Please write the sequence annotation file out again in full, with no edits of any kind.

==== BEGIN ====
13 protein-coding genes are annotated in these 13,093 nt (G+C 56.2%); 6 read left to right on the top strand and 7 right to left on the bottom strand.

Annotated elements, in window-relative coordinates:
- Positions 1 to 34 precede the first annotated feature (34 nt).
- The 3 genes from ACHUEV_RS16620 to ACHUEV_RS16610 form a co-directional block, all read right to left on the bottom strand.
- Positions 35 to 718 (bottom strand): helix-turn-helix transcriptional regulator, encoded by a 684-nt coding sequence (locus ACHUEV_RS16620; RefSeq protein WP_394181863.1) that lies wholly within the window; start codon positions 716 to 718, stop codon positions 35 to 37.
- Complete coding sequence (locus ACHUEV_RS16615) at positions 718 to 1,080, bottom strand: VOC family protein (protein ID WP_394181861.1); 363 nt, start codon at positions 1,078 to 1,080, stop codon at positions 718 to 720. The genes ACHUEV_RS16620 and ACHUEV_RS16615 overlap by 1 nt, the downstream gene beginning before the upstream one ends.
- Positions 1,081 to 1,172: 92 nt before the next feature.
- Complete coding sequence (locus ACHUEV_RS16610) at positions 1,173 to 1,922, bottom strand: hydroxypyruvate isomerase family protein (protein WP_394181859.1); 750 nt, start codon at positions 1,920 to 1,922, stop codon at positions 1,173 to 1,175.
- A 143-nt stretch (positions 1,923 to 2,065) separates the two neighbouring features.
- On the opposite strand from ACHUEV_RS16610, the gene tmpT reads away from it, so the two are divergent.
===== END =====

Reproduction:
13 protein-coding genes are annotated in these 13,093 nt (G+C 56.2%); 6 read left to right on the top strand and 7 right to left on the bottom strand.

Annotated elements, in window-relative coordinates:
- Positions 1 to 34 precede the first annotated feature (34 nt).
- The 3 genes from ACHUEV_RS16620 to ACHUEV_RS16610 form a co-directional block, all read right to left on the bottom strand.
- Positions 35 to 718 (bottom strand): helix-turn-helix transcriptional regulator, encoded by a 684-nt coding sequence (locus ACHUEV_RS16620; RefSeq protein WP_394181863.1) that lies wholly within the window; start codon positions 716 to 718, stop codon positions 35 to 37.
- Complete coding sequence (locus ACHUEV_RS16615) at positions 718 to 1,080, bottom strand: VOC family protein (protein ID WP_394181861.1); 363 nt, start codon at positions 1,078 to 1,080, stop codon at positions 718 to 720. The genes ACHUEV_RS16620 and ACHUEV_RS16615 overlap by 1 nt, the downstream gene beginning before the upstream one ends.
- Positions 1,081 to 1,172: 92 nt before the next feature.
- Complete coding sequence (locus ACHUEV_RS16610) at positions 1,173 to 1,922, bottom strand: hydroxypyruvate isomerase family protein (protein WP_394181859.1); 750 nt, start codon at positions 1,920 to 1,922, stop codon at positions 1,173 to 1,175.
- A 143-nt stretch (positions 1,923 to 2,065) separates the two neighbouring features.
- On the opposite strand from ACHUEV_RS16610, the gene tmpT reads away from it, so the two are divergent.